Improvement When it Counts

We continue our Player Improvement series with a look at the Irish offensive line, a unit that played it's best football in several seasons at the program, but one that sometimes struggled vs. a handful of stout defenses the Irish faced last fall.

We began Monday with a review of the team's three returning running backs and later covered its quintet of Wide Receivers.

Tuesday we examined the team's tight ends as a likely focal point of the offense, and yesterday moved onto the quarterbacks, discussing the position rather than initiating another debate regarding the eventual starter.

Today's focus is on the group that ensures each can do its job as easily as possible:

Progress Against the Powers

As documented in a recent article that ranked 5th-year senior center Braxston Cave as the offense's most indispensable player for 2012, the team's 2011 offensive line performance can be divided into two parts: with Cave and without.

But even with a healthy Cave, the 2011 front wall was inconsistent vs. top defenses such as USC (41 rushing yards albeit on just 14 carries), Michigan State (just 103 second-half yards on 23 snaps), and Michigan (repeated 3rd-and-short failures in the second half).

Notre Dame's offensive line might be the team's best unit, and regardless of your personal ranking, its light years better than the groups that took the field for Charlie Weis from 2006 (his second season) through 2009. And the 2011 group was better than Brian Kelly's first in 2010.

The next step, however, is making good on the words of 5th-year senior swingman (G/C) Mike Golic, Jr., this spring:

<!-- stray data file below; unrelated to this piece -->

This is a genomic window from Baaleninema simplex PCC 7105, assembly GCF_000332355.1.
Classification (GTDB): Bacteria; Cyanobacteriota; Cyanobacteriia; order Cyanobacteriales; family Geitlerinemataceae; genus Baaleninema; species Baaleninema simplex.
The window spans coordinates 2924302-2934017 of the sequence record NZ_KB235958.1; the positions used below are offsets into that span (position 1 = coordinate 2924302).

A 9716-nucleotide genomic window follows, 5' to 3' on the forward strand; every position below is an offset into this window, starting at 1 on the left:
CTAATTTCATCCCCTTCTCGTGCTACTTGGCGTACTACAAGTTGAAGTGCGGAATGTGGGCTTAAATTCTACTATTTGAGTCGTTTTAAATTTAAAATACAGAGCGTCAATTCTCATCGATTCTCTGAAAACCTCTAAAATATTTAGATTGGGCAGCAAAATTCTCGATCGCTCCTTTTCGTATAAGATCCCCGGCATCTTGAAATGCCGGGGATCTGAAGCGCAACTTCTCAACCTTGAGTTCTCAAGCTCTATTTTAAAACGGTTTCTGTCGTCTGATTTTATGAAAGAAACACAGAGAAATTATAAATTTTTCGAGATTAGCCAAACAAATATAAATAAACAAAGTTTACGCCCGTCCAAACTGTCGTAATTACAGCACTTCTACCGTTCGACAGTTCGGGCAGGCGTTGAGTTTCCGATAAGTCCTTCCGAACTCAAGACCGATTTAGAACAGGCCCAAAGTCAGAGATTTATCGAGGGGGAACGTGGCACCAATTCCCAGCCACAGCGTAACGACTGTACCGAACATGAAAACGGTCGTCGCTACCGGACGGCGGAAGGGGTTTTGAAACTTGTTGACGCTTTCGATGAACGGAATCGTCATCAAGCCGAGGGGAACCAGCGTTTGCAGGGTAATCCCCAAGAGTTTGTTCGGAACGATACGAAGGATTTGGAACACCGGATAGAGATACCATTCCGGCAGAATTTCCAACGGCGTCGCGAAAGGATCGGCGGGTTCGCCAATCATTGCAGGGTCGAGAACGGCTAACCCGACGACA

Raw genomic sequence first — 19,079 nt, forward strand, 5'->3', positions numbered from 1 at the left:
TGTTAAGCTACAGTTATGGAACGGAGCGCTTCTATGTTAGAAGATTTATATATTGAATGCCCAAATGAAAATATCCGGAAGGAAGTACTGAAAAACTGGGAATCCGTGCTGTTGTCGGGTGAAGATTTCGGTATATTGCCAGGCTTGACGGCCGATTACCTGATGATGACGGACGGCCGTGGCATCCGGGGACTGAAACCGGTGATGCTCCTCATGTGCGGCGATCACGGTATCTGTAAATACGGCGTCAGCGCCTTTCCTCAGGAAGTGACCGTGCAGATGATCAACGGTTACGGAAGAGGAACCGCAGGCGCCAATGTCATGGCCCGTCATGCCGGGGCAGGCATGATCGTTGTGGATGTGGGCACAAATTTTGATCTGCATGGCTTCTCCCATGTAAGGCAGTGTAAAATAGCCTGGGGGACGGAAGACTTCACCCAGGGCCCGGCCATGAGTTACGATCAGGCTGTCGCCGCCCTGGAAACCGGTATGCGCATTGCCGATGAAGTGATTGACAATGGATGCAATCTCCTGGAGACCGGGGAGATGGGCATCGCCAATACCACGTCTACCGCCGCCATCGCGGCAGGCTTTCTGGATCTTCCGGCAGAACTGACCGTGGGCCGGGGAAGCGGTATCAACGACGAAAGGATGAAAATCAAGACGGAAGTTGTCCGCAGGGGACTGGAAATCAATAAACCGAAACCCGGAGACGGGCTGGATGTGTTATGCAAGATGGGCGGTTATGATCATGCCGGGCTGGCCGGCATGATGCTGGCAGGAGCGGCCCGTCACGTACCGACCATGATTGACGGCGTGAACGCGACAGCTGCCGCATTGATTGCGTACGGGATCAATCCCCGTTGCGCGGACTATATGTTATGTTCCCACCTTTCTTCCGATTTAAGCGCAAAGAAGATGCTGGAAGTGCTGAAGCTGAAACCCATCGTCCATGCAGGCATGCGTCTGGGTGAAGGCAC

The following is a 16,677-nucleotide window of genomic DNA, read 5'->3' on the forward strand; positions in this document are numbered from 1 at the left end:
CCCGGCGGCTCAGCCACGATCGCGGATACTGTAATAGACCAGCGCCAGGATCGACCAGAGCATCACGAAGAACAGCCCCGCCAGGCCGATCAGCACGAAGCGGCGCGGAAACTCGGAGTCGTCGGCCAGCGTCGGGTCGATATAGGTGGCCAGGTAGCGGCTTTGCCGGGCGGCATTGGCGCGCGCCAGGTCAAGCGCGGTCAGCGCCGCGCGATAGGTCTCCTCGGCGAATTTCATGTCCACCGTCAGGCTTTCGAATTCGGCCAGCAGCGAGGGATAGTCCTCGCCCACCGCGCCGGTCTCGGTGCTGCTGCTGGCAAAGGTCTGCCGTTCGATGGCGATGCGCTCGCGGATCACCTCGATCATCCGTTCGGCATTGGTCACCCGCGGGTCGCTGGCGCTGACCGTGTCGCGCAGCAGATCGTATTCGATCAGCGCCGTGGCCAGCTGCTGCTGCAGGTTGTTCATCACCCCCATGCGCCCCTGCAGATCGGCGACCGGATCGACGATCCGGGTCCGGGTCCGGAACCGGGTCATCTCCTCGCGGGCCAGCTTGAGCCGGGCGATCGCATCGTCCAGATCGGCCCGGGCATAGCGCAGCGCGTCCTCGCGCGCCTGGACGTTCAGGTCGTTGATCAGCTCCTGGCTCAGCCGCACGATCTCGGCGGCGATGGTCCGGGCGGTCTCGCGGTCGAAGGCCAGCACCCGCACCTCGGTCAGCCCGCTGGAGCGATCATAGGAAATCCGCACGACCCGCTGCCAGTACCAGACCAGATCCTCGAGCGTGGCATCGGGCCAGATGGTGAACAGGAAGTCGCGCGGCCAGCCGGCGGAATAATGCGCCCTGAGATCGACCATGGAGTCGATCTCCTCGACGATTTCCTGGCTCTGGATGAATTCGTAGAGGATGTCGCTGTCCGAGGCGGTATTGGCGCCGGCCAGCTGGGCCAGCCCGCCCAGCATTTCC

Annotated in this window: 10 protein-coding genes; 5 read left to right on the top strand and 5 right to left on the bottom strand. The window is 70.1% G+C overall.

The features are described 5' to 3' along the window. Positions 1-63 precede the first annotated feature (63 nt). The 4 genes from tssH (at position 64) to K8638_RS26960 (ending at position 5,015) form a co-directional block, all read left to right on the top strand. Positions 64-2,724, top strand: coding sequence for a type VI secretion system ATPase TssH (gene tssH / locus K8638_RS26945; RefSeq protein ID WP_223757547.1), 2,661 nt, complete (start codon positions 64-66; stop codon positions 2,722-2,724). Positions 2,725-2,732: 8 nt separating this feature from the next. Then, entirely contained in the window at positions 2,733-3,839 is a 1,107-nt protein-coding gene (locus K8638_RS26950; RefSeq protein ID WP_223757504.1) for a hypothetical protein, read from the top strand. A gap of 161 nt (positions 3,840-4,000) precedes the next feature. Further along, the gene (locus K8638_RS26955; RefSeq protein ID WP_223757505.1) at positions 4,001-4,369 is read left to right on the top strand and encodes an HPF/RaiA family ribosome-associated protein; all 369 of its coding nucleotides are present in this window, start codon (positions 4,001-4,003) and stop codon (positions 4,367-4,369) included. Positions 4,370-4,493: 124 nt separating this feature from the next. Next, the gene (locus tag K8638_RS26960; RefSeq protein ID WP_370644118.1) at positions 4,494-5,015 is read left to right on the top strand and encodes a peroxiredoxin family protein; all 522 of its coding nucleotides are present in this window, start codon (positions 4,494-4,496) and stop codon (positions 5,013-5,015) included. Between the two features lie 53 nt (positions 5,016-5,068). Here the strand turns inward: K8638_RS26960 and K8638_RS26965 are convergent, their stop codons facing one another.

"One of the things Coach (Harry) Hiestand's really tried to instill in us is that to be a Notre Dame offensive lineman you have to exemplify toughness at all times. You have to go out there and exert your dominance on the defense and that will make our defense better and us better, going out there and trying to hammer guys on each and every play. Really just getting used to playing at game speed at all times."

And against better teams. Of Notre Dame's 25 rushing scores - a nine-season high - 11 occurred vs. two Service Academy defenses, Air Force (109th vs. the run) and Navy (92nd). Another three were against Maryland (111th ranked rush defense). That's 14 of 25 total rushing scores vs. the three worst rush defenses the team faced.

The Irish never managed more than two rushing scores vs. their remaining 10 foes and scored more than three total offensive touchdowns against just two teams last fall: Michigan and Purdue. (The Wolverines remarkably produced the 6th-best scoring defense last fall; Purdue finished 63rd.)

Martin, Cave, Chris Watt, and likely the new right side will again fare well protecting the team's quarterback of choice. Can they assert their dominance in the running game when it matters most and against the best the 2012 schedule has to offer?

It's perhaps the most important question for 2012, including who ends up behind center.

Defending the Irish

Their numbers could vary greatly next fall, but below is a look at the 2011 defensive rankings (scoring defense, total defense, and rush defense) of the 12 teams on the 2012 Irish schedule. For the sake of reference, Notre Dame's defense ranked #24 and #47, respectively.

Navy: Scoring Defense -- 78; Rush Defense --92
Purdue: Scoring Defense -- 63; Rush Defense -- 82
Michigan State: Scoring Defense -- 10; Rush Defense -- 9
Michigan: Scoring Defense -- 6; Rush Defense -- 39
Miami: Scoring Defense -- 18; Rush Defense -- 68
Stanford: Scoring Defense -- 30; Rush Defense -- 3
BYU: Scoring Defense -- 22; Rush Defense -- 19
Oklahoma: Scoring Defense -- 31; Rush Defense -- 43
Pittsburgh: Scoring Defense -- 38; Rush Defense -- 21
Boston College: Scoring Defense -- 43; Rush Defense -- 59
Wake Forest: Scoring Defense -- 65; Rush Defense -- 79
USC: Scoring Defense -- 45; Rush Defense -- 18 Top Stories